for years of “concurrent marriage and creditable military service,” what counts for a year depends upon whether the military sponsor eventually retires with a regular retirement (i.e., one based upon active-duty service for a least 20 years) or someone who is a Reservist/National Guardsman retiring with a non-regular (Reserve) retirement usually at age 60;
note there is a technical difference between an un-remarried and un-married former spouse (the latter being a former military spouse who remarried after divorce from the military sponsor and the subsequent marriage later ended by divorce, dissolution, annulment, or death of the subsequent spouse;
generally former military spouses of those retired for Medical Disability with less than 20 years of service under 10 USC Chapter 61 will not receive a favorable 20/20/20 or 20/20/15 un-remarried former military spouse determinations as will the former military spouses of those military sponsors retired under the Temporary Early Retirement Authority (TERA) because they were not retired for twenty years of longevity of military service; and
if the former military spouse also has employer-provided health care coverage, then TRICARE will not be available as long as they are covered by the employer provided plan. Often the solution to this barrier is for the former military spouse to drop the employer provided coverage and then enroll in TRICARE.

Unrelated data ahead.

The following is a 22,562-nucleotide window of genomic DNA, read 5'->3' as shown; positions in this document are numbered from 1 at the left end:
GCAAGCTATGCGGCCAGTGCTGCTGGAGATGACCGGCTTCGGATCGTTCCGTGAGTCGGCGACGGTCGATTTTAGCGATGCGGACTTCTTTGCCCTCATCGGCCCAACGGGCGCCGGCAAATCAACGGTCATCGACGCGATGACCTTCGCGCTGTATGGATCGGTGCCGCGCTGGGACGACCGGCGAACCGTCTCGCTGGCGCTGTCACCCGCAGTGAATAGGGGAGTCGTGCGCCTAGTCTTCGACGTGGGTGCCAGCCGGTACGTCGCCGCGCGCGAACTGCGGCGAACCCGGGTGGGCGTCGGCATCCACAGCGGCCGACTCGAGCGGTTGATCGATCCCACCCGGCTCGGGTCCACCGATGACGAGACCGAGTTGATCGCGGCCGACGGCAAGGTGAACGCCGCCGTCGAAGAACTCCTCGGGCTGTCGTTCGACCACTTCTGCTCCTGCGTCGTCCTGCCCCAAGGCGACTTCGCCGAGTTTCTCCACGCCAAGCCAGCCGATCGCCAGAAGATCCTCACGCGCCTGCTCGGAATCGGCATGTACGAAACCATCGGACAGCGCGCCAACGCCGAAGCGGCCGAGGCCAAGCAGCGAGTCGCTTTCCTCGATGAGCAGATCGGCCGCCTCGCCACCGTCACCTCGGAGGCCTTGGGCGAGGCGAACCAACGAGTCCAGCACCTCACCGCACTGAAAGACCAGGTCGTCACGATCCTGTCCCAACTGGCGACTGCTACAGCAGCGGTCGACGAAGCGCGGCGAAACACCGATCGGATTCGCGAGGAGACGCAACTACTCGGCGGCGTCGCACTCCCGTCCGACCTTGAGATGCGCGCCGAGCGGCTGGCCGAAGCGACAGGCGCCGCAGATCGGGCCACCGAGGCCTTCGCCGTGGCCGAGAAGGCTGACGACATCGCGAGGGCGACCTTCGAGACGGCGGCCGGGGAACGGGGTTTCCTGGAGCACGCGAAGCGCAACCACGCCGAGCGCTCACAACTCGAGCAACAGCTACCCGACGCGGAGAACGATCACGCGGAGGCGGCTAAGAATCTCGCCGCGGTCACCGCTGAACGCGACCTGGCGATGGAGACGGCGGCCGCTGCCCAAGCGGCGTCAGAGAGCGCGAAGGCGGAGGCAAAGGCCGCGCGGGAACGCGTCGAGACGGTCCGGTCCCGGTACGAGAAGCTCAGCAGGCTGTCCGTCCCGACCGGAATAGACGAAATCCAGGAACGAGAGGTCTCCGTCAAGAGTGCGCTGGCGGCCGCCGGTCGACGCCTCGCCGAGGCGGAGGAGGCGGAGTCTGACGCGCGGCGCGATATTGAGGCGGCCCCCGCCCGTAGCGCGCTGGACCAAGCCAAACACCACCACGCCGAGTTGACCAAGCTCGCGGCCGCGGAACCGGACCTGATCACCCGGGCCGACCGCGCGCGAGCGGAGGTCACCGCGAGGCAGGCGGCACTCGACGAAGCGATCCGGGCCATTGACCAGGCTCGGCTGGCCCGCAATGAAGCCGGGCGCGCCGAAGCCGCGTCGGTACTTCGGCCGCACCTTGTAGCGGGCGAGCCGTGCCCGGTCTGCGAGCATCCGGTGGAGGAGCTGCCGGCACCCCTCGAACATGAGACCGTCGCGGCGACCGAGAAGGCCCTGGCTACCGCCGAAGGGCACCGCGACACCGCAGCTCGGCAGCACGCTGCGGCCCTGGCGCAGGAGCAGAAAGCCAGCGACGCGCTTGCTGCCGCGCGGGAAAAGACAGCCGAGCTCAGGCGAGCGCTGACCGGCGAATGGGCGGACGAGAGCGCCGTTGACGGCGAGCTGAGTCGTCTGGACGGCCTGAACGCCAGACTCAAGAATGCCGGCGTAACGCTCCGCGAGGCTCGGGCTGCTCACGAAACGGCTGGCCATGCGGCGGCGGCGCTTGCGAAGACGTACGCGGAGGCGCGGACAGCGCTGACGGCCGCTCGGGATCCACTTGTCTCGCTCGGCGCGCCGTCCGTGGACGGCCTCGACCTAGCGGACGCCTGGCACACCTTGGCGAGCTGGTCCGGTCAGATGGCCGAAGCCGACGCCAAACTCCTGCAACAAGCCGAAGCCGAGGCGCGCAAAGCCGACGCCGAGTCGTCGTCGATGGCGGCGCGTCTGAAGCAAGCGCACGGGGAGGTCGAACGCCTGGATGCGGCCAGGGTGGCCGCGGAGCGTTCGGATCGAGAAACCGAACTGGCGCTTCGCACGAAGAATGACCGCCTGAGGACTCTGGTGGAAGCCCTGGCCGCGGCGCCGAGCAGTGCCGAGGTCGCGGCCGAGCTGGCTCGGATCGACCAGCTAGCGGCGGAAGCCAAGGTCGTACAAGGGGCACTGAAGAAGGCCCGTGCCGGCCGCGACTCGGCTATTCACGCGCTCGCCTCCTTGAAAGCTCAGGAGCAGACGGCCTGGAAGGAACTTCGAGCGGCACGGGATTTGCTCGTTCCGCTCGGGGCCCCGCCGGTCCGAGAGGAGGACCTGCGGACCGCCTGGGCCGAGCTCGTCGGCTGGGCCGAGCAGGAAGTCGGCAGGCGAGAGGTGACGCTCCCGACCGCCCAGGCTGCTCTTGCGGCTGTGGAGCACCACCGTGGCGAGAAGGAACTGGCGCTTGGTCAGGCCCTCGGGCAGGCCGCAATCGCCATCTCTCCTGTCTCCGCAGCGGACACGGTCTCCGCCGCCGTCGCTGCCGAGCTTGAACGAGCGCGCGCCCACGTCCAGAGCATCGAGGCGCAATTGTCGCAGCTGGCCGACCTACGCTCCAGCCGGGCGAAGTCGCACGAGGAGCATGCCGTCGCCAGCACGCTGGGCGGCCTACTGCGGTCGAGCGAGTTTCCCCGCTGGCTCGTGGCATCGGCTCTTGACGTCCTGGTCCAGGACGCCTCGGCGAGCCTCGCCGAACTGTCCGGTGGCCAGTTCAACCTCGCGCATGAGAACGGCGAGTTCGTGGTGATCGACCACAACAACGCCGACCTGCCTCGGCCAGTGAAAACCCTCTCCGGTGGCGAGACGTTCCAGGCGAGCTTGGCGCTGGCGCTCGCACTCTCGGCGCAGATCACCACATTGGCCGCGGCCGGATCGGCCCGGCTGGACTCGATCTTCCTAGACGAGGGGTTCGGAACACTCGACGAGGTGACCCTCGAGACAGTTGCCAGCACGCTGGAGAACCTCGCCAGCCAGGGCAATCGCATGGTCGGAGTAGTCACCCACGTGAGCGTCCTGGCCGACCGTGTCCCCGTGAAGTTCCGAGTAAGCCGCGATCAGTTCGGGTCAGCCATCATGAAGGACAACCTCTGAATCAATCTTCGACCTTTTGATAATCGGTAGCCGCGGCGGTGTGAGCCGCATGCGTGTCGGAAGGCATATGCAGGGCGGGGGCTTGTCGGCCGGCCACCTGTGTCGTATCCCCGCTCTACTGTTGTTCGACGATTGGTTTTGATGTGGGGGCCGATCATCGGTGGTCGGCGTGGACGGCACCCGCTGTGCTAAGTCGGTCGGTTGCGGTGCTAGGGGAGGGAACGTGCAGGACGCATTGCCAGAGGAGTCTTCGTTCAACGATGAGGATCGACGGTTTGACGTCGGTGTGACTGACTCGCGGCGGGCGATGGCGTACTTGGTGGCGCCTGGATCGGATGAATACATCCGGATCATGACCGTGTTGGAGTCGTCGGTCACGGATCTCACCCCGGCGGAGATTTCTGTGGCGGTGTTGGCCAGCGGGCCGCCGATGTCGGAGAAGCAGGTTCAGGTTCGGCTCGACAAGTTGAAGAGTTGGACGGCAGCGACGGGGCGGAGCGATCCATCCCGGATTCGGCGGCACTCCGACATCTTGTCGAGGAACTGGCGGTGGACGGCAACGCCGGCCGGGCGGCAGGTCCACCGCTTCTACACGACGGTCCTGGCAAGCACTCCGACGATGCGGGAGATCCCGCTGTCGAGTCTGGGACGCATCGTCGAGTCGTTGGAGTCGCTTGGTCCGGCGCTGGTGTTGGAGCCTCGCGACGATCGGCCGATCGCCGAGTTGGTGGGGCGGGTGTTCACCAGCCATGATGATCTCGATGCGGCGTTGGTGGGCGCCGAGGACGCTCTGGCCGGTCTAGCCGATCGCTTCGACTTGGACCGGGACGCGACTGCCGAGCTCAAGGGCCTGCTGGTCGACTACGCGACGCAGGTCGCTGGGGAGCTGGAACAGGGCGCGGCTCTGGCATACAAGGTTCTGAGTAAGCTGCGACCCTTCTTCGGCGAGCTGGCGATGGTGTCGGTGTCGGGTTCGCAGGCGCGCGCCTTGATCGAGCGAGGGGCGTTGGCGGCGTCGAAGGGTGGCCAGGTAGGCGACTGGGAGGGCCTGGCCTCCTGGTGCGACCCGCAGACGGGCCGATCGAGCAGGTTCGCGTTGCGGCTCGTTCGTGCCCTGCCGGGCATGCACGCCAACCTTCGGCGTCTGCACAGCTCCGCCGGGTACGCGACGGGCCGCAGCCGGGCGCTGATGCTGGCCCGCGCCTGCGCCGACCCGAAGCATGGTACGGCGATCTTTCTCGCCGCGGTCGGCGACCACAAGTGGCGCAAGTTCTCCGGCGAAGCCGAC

The gold standard is the 20/20/20 un-remarried former spouse, who upon divorcing the military sponsor never enters into another legal marriage. A 20/20/20 un-remarried Former Military Spouses is one who was: (1) married to the military sponsor for at least 20 years; (2) the sponsor accumulated at least 20 years of creditable service for a military retirement; and (3) at least 20 of the marriage years were concurrent with creditable service time for retirement for longevity. A common source of confusion occurs for former spouses married for 20 or more years to a senior officer or enlisted member in the Reserves or National Guard, who later retire with a regular retirement instead of the assumed reserve retirement generally not received until age 60. In such situations the former spouse may indeed have 20 or more years of marriage concurrent with creditable service for a “reserve retirement,” but does not for the “regular retirement” because less than 7,300 of the active-duty points for the regular retirement were earned outside of the coverture period of their marriage. Had the military sponsor elected to retire with a “reserve retirement”, the former military spouse would qualify as a 20/20/20 un-remarried former spouse; however, because the sponsor elected to retire with a “regular retirement” and less than 7,300 Active-Duty Points were earned during the coverture period of marriage, the former military spouse does not satisfy the 20/20/20 Rule. In such cases the former military spouse should always go to the nearest RAPIDS office and seek a formal determination from the sponsor’s Military Department concerning their eligibility for 20/20/20 former spouse status. Unfortunately, the Military Departments will not provide advisory opinions of former military spouses’ 20/20/20 status until they have a divorce entered. So many former military spouses are left guessing about their TRICARE coverage when they divorce.